In China, Documents, Economics, North America, Russia, Trade War, USA
The emerging potential trade war between the USA and China, and the USA's increasingly aggressive use of economic sanctions as a political tool, has opened a world-wide debate on trade. The Russian position is given in this statement by V.A.Nebenzia, Permanent Representative of the Russian Federation to the United Nations, at the High-Level Symposium on 'Strengthening Multilateralism
 and Multilateral Trading System in the Age of Globalization'

V. A.Nebenzia, Russia’s Permanent Representative at the United Nations

The emerging potential trade war between the USA and China, and the USA’s increasingly aggressive use of economic sanctions as a political tool, has opened a world-wide debate on trade. The Russian position is given in this statement by V.A.Nebenzia, Permanent Representative of the Russian Federation to the United Nations, at the High-Level Symposium on ‘Strengthening Multilateralism
 and Multilateral Trading System in the Age of Globalization’

Statement of the permanent mission of the Russian Federation to the United Nations, Apr 27, 2018
Original available here


Thank you very much. We listened to the presentation of Pr. Sachs, which as usual was rich, instructive and educational to us.

Russia is a consistent and strong supporter of a universal, rules-based, open, non-discriminatory and equitable multilateral trading system under the auspices of the WTO. Our country sees international trade as an essential tool for sustained economic growth and sustainable development.

In the context of globalization, the new technological phase will significantly change the landscape of the world economy. We will witness the emergence of fundamentally new markets of goods and services, as well as new leaders. In these conditions we see that the competition is growing and it will grow, including the unfair one. We ourselves see the application of all possible forms of pressure, unfair competition, including sanctions.

We strongly oppose the practice of imposing illegal restrictions and sanctions. We consider them as politically motivated and as means of exerting political pressure on the so-called “disobedient” countries as well as a method of eliminating economic competitors. This directly contradicts the principles of free and mutually beneficial economic cooperation.

Moreover, such measures are a direct violation of the principles of the Charter of the United Nations, the norms of international law and the rules of the multilateral trading system. They undermine the very right of state to development, and impede the fulfillment of its obligations to ensure the well-being of its population. The use of such measures seriously affects the vital sectors of the economy, has a negative impact on economic growth and production.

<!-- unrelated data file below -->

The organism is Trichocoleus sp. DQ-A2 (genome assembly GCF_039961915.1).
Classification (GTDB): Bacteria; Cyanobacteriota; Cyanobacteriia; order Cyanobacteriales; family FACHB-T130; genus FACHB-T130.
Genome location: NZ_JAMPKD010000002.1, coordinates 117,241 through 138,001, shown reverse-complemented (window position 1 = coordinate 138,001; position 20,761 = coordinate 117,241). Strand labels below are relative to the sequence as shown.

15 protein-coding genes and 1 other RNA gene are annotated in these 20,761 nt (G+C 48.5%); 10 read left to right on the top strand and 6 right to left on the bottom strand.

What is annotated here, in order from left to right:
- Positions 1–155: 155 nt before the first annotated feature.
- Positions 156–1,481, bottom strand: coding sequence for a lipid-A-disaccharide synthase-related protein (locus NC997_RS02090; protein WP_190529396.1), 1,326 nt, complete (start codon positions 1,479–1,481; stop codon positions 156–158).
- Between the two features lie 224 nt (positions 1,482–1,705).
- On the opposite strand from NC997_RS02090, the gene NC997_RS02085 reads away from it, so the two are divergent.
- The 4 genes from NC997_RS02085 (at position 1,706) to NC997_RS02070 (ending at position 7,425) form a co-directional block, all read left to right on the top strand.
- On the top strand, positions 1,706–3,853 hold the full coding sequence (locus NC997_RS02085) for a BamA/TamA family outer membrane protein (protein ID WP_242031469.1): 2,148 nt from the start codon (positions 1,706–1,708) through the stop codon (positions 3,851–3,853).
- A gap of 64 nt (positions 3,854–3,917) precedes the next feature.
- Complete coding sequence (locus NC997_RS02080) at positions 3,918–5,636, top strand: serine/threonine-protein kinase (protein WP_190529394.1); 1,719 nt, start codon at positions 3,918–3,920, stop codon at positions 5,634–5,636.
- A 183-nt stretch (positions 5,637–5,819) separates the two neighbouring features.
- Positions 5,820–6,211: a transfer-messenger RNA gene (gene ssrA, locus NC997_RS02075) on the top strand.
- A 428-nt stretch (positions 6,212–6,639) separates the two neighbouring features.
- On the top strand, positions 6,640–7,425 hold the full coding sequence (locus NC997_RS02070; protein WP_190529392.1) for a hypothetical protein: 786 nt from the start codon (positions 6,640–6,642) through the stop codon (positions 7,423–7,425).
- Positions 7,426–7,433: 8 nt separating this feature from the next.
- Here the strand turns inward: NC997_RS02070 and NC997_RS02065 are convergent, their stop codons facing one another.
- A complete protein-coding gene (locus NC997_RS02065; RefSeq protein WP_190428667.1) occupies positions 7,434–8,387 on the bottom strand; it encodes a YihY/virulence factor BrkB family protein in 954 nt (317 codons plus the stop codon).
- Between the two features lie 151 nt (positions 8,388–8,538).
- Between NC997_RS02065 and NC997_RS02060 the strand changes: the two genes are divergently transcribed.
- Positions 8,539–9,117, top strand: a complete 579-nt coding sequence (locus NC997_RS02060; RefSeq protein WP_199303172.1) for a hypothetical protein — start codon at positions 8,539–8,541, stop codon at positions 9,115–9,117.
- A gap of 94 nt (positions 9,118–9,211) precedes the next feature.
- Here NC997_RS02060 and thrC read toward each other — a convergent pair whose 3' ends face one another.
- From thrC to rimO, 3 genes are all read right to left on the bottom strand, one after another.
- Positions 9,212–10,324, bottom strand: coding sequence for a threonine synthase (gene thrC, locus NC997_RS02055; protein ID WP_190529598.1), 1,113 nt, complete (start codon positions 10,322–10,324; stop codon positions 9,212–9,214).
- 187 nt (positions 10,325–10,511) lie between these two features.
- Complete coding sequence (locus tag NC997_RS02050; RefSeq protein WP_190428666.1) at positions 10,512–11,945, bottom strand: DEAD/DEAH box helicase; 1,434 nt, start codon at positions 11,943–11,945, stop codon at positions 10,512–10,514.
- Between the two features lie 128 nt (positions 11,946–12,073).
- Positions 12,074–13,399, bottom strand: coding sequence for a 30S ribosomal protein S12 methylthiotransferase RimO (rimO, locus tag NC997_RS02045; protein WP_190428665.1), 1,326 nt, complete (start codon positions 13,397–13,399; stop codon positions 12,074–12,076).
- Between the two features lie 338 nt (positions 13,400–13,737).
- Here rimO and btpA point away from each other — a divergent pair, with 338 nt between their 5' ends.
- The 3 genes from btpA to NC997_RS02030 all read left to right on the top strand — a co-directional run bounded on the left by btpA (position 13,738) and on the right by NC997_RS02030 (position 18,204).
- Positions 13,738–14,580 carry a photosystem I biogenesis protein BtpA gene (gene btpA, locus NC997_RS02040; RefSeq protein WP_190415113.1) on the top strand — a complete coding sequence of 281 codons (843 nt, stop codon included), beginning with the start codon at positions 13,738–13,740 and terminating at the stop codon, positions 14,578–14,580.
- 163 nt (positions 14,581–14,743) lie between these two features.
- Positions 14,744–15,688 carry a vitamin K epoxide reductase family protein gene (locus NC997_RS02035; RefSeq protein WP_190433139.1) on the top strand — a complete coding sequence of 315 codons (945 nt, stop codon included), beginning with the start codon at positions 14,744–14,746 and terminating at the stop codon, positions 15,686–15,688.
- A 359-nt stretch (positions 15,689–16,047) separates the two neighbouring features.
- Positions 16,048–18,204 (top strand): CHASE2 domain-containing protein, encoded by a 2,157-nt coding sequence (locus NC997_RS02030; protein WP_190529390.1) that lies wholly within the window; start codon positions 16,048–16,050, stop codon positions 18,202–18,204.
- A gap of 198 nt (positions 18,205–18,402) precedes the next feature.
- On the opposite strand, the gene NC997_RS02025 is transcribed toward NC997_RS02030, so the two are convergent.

Unfortunately, the practice of using such measures is not becoming less frequent despite the fact that the UN General Assembly condemns it year after year. What is also worrying is that today it is almost a norm to impose unilateral sanctions, bypassing the UN Charter. Countries which resort to such measures violate principles of sovereignty and non-interference in the internal affairs of other countries both in pursuit of their political goals as well as a mean of fair competition.

In addition, the extraterritorial effects of unilateral sanctions hinder regional economic cooperation, which is recognized as one of the mechanisms for achieving sustainable development on a global scale.

We note with satisfaction, by the way, that the practice of such unilateral measures was unanimously condemned at the Russian-Chinese conference of the “Valdai Discussion Club”, which ended yesterday in Shanghai, and was dedicated to finding joint and coordinated responses to emerging global challenges.

Despite sanctions, the Russian economy is more modern, competitive and is able to develop steadily relying primarily on its own resources.

It is obvious that we are on the verge of global transformation of the world economy – it is becoming the digital economy. In 2017 alone the volume of e-commerce in Russia increased by 21 percent.

We strongly oppose close formats and fully support open integration processes in the world economy. We are developing integration within the Eurasian Economic Union. Last year we moved on that integration format quite far which was witnessed by the Report of the Member-States of the Union on the implementation of SDGs that we presented in the joint report at the HLPF in June last year.

We pay special attention to the implementation of the Russian initiative on the formation of the Eurasian comprehensive partnership with the participation of countries of the EEU, the Shanghai Cooperation Organization, ASEAN. We see value in combining potentials of the EEU, the Chinese initiative “One Belt One Road” and other integration formats. That may become the basis for creating economic space from the Atlantic to the Pacific. We consistently invite the European Union to that format but so far they unwisely refused to do so. But I am sure one day they will see the value.

We are pleased to note the positive results of cooperation within the BRICS format, including the establishment of many elements of the BRICS cooperation which are summarized in the Strategy for BRICS economic partnership. I would be remiss not to mention that we participate in the APEC’s Policy Partnership for Science, Technology and Innovations since the international cooperation in the sphere of innovations is one of the important components of the implementation of the 2030 Agenda.

I will finish with the statement with which I started.  We believe that universal, rules-based, open, non-discriminatory and equitable multilateral trading system hopefully, eventually will prevail.

Thank you.

 

 

*****

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